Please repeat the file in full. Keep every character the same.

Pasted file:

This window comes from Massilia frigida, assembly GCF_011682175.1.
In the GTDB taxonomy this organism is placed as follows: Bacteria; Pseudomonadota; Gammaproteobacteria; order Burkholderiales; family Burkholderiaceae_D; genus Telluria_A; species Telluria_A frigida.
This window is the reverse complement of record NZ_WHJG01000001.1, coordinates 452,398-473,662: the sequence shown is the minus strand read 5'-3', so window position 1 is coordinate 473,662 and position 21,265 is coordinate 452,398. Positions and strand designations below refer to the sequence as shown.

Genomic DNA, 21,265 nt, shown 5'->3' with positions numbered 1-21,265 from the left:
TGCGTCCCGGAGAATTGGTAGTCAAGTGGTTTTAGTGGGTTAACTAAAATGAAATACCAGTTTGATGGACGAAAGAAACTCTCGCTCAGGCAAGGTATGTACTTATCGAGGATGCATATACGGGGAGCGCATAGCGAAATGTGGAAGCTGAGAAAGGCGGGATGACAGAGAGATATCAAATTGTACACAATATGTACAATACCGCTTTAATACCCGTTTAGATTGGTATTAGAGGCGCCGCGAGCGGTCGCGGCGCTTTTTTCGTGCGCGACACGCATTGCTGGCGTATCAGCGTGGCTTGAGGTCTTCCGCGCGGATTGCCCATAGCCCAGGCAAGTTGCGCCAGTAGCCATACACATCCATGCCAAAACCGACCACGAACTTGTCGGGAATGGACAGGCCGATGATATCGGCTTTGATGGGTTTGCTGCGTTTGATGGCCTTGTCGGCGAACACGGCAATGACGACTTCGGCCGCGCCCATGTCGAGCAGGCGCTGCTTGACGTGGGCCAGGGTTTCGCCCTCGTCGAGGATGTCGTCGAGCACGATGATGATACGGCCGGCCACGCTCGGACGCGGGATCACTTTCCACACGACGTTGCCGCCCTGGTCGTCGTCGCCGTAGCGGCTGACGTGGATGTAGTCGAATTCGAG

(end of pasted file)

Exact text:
This window comes from Massilia frigida, assembly GCF_011682175.1.
In the GTDB taxonomy this organism is placed as follows: Bacteria; Pseudomonadota; Gammaproteobacteria; order Burkholderiales; family Burkholderiaceae_D; genus Telluria_A; species Telluria_A frigida.
This window is the reverse complement of record NZ_WHJG01000001.1, coordinates 452,398-473,662: the sequence shown is the minus strand read 5'-3', so window position 1 is coordinate 473,662 and position 21,265 is coordinate 452,398. Positions and strand designations below refer to the sequence as shown.

Genomic DNA, 21,265 nt, shown 5'->3' with positions numbered 1-21,265 from the left:
TGCGTCCCGGAGAATTGGTAGTCAAGTGGTTTTAGTGGGTTAACTAAAATGAAATACCAGTTTGATGGACGAAAGAAACTCTCGCTCAGGCAAGGTATGTACTTATCGAGGATGCATATACGGGGAGCGCATAGCGAAATGTGGAAGCTGAGAAAGGCGGGATGACAGAGAGATATCAAATTGTACACAATATGTACAATACCGCTTTAATACCCGTTTAGATTGGTATTAGAGGCGCCGCGAGCGGTCGCGGCGCTTTTTTCGTGCGCGACACGCATTGCTGGCGTATCAGCGTGGCTTGAGGTCTTCCGCGCGGATTGCCCATAGCCCAGGCAAGTTGCGCCAGTAGCCATACACATCCATGCCAAAACCGACCACGAACTTGTCGGGAATGGACAGGCCGATGATATCGGCTTTGATGGGTTTGCTGCGTTTGATGGCCTTGTCGGCGAACACGGCAATGACGACTTCGGCCGCGCCCATGTCGAGCAGGCGCTGCTTGACGTGGGCCAGGGTTTCGCCCTCGTCGAGGATGTCGTCGAGCACGATGATGATACGGCCGGCCACGCTCGGACGCGGGATCACTTTCCACACGACGTTGCCGCCCTGGTCGTCGTCGCCGTAGCGGCTGACGTGGATGTAGTCGAATTCGAG